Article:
An avid reader of detective novels, Haruhiko Kuroda may now get a chance to try to unravel the mystery of engineering Japanese economic growth if the Asian Development Bank chief is confirmed as the next Bank of Japan governor.
An avid reader of detective novels, Haruhiko Kuroda may now get a chance to try to unravel the mystery of engineering Japanese economic growth if the Asian Development Bank (ADB) chief is confirmed as the next Bank of Japan (BoJ) governor.
Prime Minister Shinzo Abe is expected to nominate the 68-year-old former finance ministry official for the BoJ's top post, sources told Reuters on Monday. Abe is trying to transform the central bank into a bold deflation fighter to revive Japan's stagnant economy.
A fluent English-speaker with a masters degree from Oxford University, Kuroda served as Japan's top currency diplomat after the Asian financial crisis in the late 1990s and as ADB president since 2005, putting him in regular contact with global policymakers.
Kuroda is likely need to harness his international network and experience as BoJ governor to counter criticism from other countries that Japan's aggressive monetary easing is intended to weaken the yen and give its exporters an unfair advantage.
"Kuroda can hold the stage with anybody - Bernanke, the Bundesbank or the People's Bank of China," said Jesper Koll, head of equities research at JP Morgan in Tokyo, who has known Kuroda for two decades.
Kuroda may also be more keen to communicate BoJ policy than incumbent Masaaki Shirakawa, who was regularly criticised as being too coy about playing up the effect of the central bank's stimulus measures.
When guiding Japan's yen-selling currency intervention as its top currency diplomat -- a post he held from 1999 to 2003 -- Kuroda was keen to send out the message, through the media, that Tokyo was indeed stepping into the market and serious about stemming yen rises.
People who have worked with him describe him as soft-spoken and approachable, but a demanding boss who would ask a lot from subordinates. "He is very energetic and loves work," said an ADB official who works under him.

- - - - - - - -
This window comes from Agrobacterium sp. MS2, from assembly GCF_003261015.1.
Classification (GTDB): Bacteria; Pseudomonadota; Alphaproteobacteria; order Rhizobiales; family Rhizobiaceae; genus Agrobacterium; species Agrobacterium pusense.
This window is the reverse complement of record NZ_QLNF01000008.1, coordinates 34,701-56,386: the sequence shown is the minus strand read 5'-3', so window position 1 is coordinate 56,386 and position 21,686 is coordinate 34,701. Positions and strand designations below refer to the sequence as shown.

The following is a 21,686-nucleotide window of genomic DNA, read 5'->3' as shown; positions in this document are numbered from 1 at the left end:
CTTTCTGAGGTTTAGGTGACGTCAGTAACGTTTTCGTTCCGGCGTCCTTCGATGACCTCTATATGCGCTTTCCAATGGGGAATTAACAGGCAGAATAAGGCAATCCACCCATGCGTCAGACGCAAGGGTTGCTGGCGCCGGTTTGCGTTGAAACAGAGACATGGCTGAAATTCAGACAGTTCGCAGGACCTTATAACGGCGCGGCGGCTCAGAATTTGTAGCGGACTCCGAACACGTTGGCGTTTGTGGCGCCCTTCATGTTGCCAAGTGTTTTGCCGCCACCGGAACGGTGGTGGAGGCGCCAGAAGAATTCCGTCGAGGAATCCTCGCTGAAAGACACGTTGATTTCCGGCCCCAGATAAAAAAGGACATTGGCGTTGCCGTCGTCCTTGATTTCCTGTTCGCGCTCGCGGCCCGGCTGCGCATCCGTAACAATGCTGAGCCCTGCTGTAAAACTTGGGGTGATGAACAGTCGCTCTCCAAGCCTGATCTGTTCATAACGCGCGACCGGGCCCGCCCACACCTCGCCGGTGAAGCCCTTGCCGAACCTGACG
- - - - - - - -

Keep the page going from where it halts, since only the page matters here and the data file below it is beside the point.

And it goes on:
The flip side of Kuroda's global resume may be a lack of extensive contacts among domestic business leaders and bankers, a gap that could, however, be made up for by his deputies.
Abe will need to get a signoff on Kuroda from opposition parties since his Liberal Democratic Party and its junior coalition partner control parliament's lower house but lack a majority in the upper chamber, which must approve the nominee.
But Kuroda might fit the bill as a candidate radical enough to fit Abe's criteria but moderate enough for the biggest opposition Democratic Party of Japan (DPJ), where some heavyweights have taken issue with Abe's aggressive stance.
Some Japanese politicians and policymakers worry that if Kuroda leaves his post at the ADB before it expires, Japan would risk losing the coveted job to another country such as China.
Traditionally, a Japanese finance official is chosen to head the Manila-based ADB, much as a European by tradition runs the International Monetary Fund and an American, the World Bank.
That might be the price to pay for a central bank governor who fully supports Abe's push for aggressive easing and can articulate Japan's policies to an international audience.
Kuroda has said the BoJ's 2 percent inflation target, set in January, can be met in two years, contrary to the central bank's argument that it has not set a strict timeframe for achieving that level.
Kuroda would succeed Shirakawa, 63, a career central banker who was made governor in 2008 as a compromise choice and is due to leave with his two deputies on March 19.
Under Shirakawa's leadership, the central bank has cut interest rates almost to zero and kept injecting cash into the economy, but has been criticised for being too cautious.